By the way, guess whose world view benefits from a government being so dysfunctional that it cannot be trusted to do even the simplest things? Uh hunh.

This is ridiculous.

To fix this mess requires a few changes.

For one, we need to stop letting the political parties do congressional redistricting after censuses. This is task better done by an independent committee or. really, a computer can do it. The only thing the politicians should be associated with is determining the rules by which the districts will be determined.

Second, we need to fix the campaign finance system. Currently, we are using the Golden Rule of Politics, which is “those with the gold make the rules.” Either elections are to be publically funded or some new system needs to be created.

Third we need to limit campaigning to shorter periods of time. For pity’s sake, the 2016 Presidential Election campaigns were beginning before the Mid-term Elections were completed. I just saw my first Christmas commercial last night (more than one). It used to be frowned upon to have such ads before Thanksgiving (except when Thanksgiving was particularly late), but at the rate we are going we will have year-around Christmas … and year around campaigning. How can anything get done when our legislators are campaigning continuously? How is it that Parliamentary governments can limit their elections to six-week periods? Could we not do the same?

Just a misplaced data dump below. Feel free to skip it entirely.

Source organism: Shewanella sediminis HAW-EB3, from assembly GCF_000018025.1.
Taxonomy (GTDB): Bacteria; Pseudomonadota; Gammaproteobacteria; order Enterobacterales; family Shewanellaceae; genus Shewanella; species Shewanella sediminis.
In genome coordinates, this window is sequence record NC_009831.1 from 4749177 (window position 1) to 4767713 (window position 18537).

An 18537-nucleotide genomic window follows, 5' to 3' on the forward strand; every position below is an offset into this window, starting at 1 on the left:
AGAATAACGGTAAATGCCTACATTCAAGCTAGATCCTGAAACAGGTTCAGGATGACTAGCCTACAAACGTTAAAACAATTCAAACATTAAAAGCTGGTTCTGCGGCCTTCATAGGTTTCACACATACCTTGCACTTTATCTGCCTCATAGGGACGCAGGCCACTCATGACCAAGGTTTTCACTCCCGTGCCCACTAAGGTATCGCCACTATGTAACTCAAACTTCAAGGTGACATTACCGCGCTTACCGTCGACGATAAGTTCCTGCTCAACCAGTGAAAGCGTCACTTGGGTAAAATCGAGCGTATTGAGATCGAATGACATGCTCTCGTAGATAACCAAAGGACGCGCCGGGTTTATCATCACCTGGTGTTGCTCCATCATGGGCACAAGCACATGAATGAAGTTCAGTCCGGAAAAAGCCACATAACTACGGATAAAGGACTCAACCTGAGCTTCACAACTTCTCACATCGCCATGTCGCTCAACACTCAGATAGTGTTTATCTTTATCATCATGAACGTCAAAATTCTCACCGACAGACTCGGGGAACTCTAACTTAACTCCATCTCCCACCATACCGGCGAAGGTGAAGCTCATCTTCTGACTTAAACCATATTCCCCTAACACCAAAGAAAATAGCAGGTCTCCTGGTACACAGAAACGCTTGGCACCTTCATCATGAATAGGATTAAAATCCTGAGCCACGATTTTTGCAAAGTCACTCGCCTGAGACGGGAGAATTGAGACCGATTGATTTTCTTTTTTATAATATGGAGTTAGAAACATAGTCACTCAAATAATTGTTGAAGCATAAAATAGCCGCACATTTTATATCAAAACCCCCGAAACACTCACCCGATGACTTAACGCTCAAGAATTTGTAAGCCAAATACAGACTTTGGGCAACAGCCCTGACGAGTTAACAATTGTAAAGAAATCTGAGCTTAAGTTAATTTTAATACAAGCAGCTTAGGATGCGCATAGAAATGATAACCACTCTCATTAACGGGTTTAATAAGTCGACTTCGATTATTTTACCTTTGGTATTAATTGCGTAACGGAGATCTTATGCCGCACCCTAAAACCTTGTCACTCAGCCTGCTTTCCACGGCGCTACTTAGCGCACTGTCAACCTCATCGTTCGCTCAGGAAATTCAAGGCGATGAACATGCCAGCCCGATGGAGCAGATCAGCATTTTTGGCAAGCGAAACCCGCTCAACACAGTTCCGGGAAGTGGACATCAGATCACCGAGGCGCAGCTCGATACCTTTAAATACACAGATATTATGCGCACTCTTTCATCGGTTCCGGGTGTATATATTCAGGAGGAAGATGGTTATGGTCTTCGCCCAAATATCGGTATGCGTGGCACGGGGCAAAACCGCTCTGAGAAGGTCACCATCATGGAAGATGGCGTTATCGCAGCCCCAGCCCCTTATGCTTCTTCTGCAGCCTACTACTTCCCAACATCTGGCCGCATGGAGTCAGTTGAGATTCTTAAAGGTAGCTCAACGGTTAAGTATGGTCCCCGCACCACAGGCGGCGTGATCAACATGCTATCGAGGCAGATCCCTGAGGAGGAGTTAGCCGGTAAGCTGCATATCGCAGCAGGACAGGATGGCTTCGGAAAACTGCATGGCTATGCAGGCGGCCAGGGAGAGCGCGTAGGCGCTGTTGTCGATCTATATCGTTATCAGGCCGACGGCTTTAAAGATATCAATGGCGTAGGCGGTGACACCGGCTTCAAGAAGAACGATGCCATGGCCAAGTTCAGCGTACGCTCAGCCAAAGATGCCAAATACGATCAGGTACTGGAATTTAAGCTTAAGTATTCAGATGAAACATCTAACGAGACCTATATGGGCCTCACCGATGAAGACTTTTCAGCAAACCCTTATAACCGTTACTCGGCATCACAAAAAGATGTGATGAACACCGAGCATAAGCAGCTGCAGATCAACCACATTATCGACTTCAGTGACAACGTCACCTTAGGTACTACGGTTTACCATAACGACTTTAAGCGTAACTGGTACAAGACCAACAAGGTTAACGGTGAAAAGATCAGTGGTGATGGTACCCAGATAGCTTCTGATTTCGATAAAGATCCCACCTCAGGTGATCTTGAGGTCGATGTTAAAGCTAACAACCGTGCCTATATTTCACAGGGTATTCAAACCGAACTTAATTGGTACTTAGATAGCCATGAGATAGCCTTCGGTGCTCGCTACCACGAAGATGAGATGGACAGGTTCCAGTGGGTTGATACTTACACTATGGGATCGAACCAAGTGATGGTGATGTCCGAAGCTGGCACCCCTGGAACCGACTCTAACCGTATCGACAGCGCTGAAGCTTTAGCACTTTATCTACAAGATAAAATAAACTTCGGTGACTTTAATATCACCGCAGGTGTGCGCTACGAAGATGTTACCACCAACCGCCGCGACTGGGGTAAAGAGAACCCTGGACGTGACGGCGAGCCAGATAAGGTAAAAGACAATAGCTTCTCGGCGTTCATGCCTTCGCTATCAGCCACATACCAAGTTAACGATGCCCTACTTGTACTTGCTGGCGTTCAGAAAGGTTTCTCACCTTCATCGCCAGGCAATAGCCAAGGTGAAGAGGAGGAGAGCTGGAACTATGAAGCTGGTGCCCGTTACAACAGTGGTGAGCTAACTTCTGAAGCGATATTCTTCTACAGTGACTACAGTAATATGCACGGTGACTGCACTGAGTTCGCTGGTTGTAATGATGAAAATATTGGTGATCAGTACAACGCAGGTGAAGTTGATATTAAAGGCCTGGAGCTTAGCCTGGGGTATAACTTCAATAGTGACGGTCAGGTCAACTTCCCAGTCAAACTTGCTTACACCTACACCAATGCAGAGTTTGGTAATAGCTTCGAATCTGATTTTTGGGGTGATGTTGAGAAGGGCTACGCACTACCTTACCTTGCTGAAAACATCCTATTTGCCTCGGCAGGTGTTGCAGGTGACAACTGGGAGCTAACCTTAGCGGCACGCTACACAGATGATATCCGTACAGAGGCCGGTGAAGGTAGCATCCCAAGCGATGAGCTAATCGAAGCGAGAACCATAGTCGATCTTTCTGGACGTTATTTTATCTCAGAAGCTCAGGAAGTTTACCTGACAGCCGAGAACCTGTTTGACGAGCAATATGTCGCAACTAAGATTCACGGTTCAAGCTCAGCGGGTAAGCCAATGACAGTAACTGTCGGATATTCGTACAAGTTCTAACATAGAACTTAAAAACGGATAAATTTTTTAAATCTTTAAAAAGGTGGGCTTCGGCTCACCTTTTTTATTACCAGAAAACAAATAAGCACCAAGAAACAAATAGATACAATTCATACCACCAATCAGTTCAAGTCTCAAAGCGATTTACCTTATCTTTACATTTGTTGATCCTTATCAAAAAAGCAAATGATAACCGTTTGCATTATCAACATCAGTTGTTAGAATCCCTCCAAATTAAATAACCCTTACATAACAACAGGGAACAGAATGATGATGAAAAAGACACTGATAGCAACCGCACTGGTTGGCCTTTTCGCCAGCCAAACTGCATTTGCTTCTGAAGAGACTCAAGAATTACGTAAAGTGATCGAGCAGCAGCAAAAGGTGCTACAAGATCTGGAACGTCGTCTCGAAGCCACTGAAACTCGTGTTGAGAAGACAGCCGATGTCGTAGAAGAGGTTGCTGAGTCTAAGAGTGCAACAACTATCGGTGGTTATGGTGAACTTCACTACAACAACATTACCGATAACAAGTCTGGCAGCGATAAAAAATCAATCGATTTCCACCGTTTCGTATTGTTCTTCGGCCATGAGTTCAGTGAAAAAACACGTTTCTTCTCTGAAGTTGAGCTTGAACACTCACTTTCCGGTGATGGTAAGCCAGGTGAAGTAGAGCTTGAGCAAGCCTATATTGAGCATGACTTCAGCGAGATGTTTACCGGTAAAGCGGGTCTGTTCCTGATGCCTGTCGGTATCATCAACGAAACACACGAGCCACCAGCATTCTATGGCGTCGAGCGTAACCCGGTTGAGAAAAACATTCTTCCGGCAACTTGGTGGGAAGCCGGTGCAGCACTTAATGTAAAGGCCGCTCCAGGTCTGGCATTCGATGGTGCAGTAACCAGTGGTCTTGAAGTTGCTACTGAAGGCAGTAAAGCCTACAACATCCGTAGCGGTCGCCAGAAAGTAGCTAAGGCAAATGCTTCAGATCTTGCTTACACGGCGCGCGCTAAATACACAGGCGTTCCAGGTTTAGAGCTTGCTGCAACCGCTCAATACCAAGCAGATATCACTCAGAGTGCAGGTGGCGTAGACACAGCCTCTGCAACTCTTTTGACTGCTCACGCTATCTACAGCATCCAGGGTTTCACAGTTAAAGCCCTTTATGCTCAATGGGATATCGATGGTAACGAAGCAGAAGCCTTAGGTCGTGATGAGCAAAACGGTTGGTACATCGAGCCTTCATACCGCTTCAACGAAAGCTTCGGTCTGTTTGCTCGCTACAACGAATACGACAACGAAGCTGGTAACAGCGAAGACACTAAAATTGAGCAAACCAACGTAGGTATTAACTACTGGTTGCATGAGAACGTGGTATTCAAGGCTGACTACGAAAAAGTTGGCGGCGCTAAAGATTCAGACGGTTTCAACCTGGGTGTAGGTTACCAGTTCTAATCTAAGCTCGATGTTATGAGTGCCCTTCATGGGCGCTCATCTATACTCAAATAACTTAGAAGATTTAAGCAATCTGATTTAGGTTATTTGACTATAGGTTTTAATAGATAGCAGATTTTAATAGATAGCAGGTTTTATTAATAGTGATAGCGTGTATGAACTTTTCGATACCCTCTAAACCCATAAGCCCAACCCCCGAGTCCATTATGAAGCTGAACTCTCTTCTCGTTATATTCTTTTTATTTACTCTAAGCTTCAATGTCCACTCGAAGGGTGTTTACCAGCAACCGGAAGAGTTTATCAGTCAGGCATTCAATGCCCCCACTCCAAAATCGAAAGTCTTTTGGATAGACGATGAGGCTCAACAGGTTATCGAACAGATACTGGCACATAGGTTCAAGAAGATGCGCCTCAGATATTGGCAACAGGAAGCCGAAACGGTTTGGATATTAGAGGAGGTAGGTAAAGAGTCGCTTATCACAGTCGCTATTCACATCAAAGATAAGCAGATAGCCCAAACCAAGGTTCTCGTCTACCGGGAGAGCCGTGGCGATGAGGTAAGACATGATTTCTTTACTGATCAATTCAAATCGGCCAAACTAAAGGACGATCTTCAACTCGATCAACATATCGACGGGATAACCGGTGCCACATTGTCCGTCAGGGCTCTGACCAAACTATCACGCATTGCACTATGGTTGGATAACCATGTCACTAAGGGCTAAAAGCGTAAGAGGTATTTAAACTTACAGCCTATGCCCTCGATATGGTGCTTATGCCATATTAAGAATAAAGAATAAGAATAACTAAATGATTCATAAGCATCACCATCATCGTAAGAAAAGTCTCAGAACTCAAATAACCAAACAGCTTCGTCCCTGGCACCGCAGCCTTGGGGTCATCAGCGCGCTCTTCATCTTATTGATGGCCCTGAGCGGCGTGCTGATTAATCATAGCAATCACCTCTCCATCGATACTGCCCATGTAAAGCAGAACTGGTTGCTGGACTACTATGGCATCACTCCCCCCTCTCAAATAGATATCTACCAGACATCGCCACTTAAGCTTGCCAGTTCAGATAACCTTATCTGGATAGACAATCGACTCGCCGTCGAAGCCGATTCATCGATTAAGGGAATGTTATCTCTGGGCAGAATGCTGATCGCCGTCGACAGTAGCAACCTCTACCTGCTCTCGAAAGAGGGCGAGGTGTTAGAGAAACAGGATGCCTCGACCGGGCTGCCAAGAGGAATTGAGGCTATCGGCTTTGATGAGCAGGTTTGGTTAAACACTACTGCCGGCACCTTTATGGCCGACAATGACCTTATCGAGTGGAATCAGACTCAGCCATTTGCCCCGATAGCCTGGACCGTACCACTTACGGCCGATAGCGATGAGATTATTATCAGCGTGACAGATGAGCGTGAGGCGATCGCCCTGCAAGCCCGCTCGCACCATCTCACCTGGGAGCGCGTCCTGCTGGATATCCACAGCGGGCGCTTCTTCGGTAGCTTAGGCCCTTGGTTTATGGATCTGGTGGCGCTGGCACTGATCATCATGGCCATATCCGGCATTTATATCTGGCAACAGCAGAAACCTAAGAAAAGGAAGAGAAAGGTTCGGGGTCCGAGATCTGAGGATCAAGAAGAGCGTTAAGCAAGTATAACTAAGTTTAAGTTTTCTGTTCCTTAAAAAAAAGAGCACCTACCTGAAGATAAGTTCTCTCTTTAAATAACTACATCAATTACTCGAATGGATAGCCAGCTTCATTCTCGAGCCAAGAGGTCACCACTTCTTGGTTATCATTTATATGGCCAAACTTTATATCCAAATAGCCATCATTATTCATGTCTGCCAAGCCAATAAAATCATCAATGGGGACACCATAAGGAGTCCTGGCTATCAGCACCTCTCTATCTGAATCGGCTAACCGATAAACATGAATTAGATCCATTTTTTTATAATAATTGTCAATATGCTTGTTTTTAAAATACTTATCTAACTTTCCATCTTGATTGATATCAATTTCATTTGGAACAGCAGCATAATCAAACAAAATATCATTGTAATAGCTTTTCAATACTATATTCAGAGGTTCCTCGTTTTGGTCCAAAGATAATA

October 31, 2014

Freedom and “The State”

I was reading a column by Austin Cline (Freedom as Self-Determination, Democracy as Independence from Religion) which started on the wrong foot, specifically by defining “political freedom” thusly:

What does it mean to be “free” in a liberal democracy? At the very least, it must mean that people are able to form opinions and pursue goals relating to the direction of their life with a minimum of interference from the state.”